Parashat Beha’alotcha (Outside Israel) | Shlach (Israel)
June 10, 2023 | 17 Sivan 5783
Torah (Outside Israel): Numbers 8:1-12:16
Triennial: Numbers 8:1-9:14 Haftorah: Zechariah 2:14-4:7
Torah (Israel): Numbers 13:1-15:41 Haftorah: Joshua 2:1-24
Shabbat Shalom from Bruce Washburn:
Caring for others is a calling, but to avoid burnout, it requires caring for oneself first. What are you doing with the intention of being stronger?
Here is this week’s D’var Torah:
Amen to Omen
We start complaining in this parashah. We’re hungry, manna is no good, and life was better back in Egypt. Hearing our complaints, Moses begins to complain too. How is he supposed to deal with the likes of us? He is not equipped to fulfill our needs, to respond to our complaints. Moses says to God, “Why have You done evil to Your servant, and why have I not found favor in Your eyes, to put the burden of all this people upon me? Did I conceive all this people, did I give birth to them, that You should say to me, ‘Bear them in your lap, as the guardian bears the infant,’ to the land that You swore to their fathers?’”
Moses does not want to be our mother. He claims he is not our mother, not responsible for making sure we are fed. He explains that even if he now stands as leader of the Israelite people, he has not been around for our entire gestational period. He should not be tasked with acting as our creator, our giver and sustainer of life.
Of course, the one who we should be citing as our mother is God. God is in fact our creator, the one who birthed us into being. Much later, in Parashat Haazinu, Moses will refer to God as “the Rock who gave birth to us” and “the God who writhed in labor with us.” God often reminds us that God created us. We read in Isaiah of God speaking to us as God’s sons and daughters, drilling into us that God created us and formed us as Israel.
It is absurd to imagine Moses into this role, to recast him as the mother of the Israelite people. He is one of us, he is human too. Clearly, God is the one who has conceived of the idea of the Israelites and brought us into being. So how then are we to understand the role of Moses? If not our mother, what is he?
Moses says in our parashah that God is suggesting he be our guardian, bearing us like an infant. The word for guardian here is אמן, oman. We read it recently in the Book of Ruth, when Naomi takes Ruth’s child and, mirroring the language in our parashah, “bears him in her lap,” becoming his omenet. The women of her town cry out that a son has been born to Naomi. Likewise, Mordechai is described as the omen of Ester because she had neither father nor mother. The word also appears in Isaiah, describing our glorious return from exile, during which foreign kings will serve us as omenim and foreign queens will be our nursemaids. This role of omen cannot be taken lightly. It seems that the omen stands in place of the parents, tending to the child.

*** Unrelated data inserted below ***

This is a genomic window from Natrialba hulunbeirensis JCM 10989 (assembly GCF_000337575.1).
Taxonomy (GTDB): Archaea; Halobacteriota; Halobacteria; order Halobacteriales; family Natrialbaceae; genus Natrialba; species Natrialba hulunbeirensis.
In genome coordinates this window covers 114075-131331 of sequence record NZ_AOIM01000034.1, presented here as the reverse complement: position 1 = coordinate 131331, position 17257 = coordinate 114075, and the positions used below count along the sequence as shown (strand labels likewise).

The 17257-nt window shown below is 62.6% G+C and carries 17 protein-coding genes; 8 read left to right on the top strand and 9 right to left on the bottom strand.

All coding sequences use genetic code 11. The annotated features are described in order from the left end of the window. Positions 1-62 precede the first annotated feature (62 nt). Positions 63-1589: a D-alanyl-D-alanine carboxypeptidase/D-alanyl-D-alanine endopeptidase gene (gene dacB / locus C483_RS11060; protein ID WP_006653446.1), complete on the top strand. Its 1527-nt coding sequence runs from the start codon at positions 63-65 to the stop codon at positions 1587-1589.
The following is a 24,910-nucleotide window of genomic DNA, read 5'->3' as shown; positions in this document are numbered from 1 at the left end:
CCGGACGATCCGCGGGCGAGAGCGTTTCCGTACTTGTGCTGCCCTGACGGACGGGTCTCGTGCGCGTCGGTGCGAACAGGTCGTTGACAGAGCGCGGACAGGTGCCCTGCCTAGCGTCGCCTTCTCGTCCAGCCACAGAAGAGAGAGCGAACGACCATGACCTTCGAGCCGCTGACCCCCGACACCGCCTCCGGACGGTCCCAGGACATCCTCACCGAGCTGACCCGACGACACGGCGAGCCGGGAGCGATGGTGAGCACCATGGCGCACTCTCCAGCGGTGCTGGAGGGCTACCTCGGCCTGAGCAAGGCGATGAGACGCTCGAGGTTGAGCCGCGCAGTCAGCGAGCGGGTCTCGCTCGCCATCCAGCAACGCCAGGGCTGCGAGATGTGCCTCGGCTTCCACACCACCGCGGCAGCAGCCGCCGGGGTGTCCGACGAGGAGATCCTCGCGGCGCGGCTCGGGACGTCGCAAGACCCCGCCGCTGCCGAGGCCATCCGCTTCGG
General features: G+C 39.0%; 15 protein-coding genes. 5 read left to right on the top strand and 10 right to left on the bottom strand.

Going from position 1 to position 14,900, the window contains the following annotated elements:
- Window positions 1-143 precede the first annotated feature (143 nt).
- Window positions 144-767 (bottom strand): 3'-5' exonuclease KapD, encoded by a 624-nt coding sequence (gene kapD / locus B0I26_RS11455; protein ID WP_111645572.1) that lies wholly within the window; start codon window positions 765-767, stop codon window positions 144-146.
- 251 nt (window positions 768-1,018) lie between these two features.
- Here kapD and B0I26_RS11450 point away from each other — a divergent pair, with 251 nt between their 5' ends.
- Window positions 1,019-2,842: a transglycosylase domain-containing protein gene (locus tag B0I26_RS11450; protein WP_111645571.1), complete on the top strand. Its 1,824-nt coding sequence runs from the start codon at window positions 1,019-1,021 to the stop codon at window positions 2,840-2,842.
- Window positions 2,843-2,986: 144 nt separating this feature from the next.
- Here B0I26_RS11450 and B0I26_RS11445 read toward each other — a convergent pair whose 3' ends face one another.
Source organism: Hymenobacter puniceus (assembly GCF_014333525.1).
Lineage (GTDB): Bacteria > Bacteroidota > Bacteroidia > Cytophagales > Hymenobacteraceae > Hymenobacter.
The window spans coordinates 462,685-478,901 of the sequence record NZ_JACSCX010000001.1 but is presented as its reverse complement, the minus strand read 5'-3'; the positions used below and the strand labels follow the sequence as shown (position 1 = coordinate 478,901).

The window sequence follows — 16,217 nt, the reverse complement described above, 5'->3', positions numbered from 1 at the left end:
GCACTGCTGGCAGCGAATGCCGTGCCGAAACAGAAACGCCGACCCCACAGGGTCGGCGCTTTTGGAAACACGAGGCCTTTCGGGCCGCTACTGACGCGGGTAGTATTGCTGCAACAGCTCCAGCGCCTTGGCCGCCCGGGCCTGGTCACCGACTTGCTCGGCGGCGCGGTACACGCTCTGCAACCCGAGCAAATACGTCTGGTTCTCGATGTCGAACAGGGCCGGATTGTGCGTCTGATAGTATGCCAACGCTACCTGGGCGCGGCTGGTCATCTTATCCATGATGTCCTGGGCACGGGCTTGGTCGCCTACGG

To tend to a child is quite an undertaking. The root of omen brings insight into what the tending entails. From the same root as amen, the base meaning of omen is firm, steady, reliable. It is a word used most often to describe God. God is ne’eman, faithful, reliable, enduring and we build God a corresponding house ne’eman, enduring.
The root is also used to describe the people who define the Israelites, who lead us, who epitomize us. We find the root in reference to Abraham, Moses, and David. Abraham has a heart ne’eman so God makes a covenant with him. It is David’s quality of being ne’eman that ensures his line will also be ne’eman, enduring.
Moses is first said to be ne’eman in our parashah. God rebukes Aaron and Miriam, explaining to them that Moses has a unique relationship with God. God says that Moses is God’s most ne’eman in the world. Coming so soon after Moses rejects the role of omen, this confirmation from God is striking. How can Moses cast off the role of omen and yet still be ne’eman? Perhaps, as we read before the rebuke, it is Moses’s humbleness. Moses has no need to be leader, to be mother, to claim God’s role as his own. He gives to God what is God’s. When Moses complains, he complains not for his own sake, but in order to better serve others. He is the ultimate oman, always ne’eman.